This chapter examines post-2000 scholarship on gendered representations in African popular music from scholars based both in Africa and in the West. The authors explore the historical and geographical development of contemporary scholarship on the topic, and the voices and scholarly spaces that have often been centered. Numerous studies approach gender and popular music from interdisciplinary fields, such as African studies, women’s studies, and cultural studies. Methods often employed in these studies include textual analysis of song lyrics, and, predominantly, ethnographies to understand performers, performance spaces, and audiences. The authors also discuss the power dynamics of researchers and their interactions with the local African communities they work with. In addition, the authors focus on questions of access and inclusion of African based scholars and institutes.
Kibona Clark, Msia. (January 2021). Hip hop and Pan Africanism: from Blitz the Ambassador to Beyoncé. The Conversation.
Hip hop is many things. Most recently is has become more of commodity, a commercial venture, but it has always been and remains a global culture that represents local realities. It speaks about where one is from – through rap lyrics, DJing, graffiti or breakdancing – by incorporating local slang, references, neighbourhood tales, sounds and styles...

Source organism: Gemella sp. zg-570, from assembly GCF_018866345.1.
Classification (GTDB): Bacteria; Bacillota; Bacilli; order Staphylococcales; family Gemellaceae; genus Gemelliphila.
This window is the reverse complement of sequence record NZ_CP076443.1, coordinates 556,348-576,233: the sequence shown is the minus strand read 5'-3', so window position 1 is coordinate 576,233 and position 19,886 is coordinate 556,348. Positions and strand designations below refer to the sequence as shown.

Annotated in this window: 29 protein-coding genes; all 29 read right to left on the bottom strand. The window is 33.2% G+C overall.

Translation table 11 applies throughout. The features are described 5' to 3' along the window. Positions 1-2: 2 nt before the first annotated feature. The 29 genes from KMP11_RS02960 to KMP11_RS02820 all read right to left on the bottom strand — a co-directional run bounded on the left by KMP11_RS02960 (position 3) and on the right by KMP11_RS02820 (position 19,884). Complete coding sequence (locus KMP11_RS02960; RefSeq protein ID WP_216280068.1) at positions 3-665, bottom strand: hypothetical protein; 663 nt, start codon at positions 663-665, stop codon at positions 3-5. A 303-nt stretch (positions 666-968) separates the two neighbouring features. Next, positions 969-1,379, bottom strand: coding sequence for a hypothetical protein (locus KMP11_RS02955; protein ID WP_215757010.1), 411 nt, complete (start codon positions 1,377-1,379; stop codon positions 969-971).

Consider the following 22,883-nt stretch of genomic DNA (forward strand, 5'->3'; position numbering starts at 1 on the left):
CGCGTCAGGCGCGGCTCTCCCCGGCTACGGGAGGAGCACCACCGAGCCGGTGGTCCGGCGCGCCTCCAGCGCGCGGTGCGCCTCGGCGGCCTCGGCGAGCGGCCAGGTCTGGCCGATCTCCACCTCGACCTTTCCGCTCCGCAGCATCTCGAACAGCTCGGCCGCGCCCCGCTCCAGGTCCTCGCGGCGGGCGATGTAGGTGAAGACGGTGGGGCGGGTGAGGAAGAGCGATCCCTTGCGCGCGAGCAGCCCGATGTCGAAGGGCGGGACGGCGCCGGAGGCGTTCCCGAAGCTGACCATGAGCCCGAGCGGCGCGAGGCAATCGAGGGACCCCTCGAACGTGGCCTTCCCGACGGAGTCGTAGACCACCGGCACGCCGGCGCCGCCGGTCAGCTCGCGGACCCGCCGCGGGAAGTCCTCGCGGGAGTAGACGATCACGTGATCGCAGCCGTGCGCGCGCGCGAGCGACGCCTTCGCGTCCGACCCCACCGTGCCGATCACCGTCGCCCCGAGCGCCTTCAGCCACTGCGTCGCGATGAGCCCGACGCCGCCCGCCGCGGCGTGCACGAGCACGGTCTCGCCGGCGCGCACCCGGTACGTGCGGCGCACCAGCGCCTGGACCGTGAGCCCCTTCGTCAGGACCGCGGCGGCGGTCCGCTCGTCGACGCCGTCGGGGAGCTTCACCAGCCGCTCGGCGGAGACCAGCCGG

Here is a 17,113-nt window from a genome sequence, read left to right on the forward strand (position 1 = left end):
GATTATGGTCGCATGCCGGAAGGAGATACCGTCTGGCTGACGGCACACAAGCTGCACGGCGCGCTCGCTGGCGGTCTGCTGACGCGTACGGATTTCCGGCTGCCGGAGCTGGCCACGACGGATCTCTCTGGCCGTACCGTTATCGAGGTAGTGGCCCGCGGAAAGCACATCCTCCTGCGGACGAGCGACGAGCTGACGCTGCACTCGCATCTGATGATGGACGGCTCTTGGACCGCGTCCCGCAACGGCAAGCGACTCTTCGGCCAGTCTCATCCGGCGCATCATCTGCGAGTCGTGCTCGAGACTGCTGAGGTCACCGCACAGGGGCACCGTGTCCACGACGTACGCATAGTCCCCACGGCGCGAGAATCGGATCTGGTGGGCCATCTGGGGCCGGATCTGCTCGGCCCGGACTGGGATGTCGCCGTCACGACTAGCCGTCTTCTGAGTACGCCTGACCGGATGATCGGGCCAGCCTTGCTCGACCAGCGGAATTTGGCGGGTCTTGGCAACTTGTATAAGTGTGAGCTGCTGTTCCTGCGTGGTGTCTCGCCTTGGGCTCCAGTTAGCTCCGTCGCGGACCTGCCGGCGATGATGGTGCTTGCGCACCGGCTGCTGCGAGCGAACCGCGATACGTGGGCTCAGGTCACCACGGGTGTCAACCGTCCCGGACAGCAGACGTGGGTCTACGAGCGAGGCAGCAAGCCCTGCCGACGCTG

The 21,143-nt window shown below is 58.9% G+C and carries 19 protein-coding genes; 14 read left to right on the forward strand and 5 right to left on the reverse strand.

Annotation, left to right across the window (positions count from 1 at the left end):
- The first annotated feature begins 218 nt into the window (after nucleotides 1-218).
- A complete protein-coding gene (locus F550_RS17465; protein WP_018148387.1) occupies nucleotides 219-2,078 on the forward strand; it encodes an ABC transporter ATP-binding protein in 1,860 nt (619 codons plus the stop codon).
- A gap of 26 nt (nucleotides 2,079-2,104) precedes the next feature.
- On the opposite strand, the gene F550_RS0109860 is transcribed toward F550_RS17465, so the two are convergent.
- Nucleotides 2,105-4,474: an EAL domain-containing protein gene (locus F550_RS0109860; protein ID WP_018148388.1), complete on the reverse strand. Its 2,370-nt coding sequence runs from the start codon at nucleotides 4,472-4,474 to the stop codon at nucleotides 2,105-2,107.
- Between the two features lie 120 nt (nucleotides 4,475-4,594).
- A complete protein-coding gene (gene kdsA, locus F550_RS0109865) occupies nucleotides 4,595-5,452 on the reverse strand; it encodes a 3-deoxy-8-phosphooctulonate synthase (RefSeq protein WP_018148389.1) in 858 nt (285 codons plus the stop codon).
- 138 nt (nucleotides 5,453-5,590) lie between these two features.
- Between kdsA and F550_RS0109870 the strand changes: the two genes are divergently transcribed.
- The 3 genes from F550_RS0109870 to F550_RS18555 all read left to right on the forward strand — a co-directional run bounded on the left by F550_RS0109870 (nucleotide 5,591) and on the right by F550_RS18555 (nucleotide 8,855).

Clark, M.K. (2018). Feminisms in African hip hop. Meridians: Feminism, Race, Transnationalism, 17 (2), 383-400.
Women hip hop artists in Africa have created spaces for themselves within hip hop’s (hyper)masculine culture. They have created these spaces in order to craft their own narratives around gender and sexuality and to challenge existing narratives. This research uses African feminism as a broad lens through which to examine how these women artists present challenges to patriarchy, gender norms, and the politics of respectability that may or may not align with African feminist ideologies. In addition to resistance, this research examines how these artists use their art to construct their own dynamic and multidimensional representations in ways that find parallels within African feminisms. In this study, more than three hundred songs produced by women hip hop artists were surveyed. The study revealed diverse expressions of feminist identities, implicit and explicit rejections of patriarchy, and expressions of sexuality that included agency and nonconformity.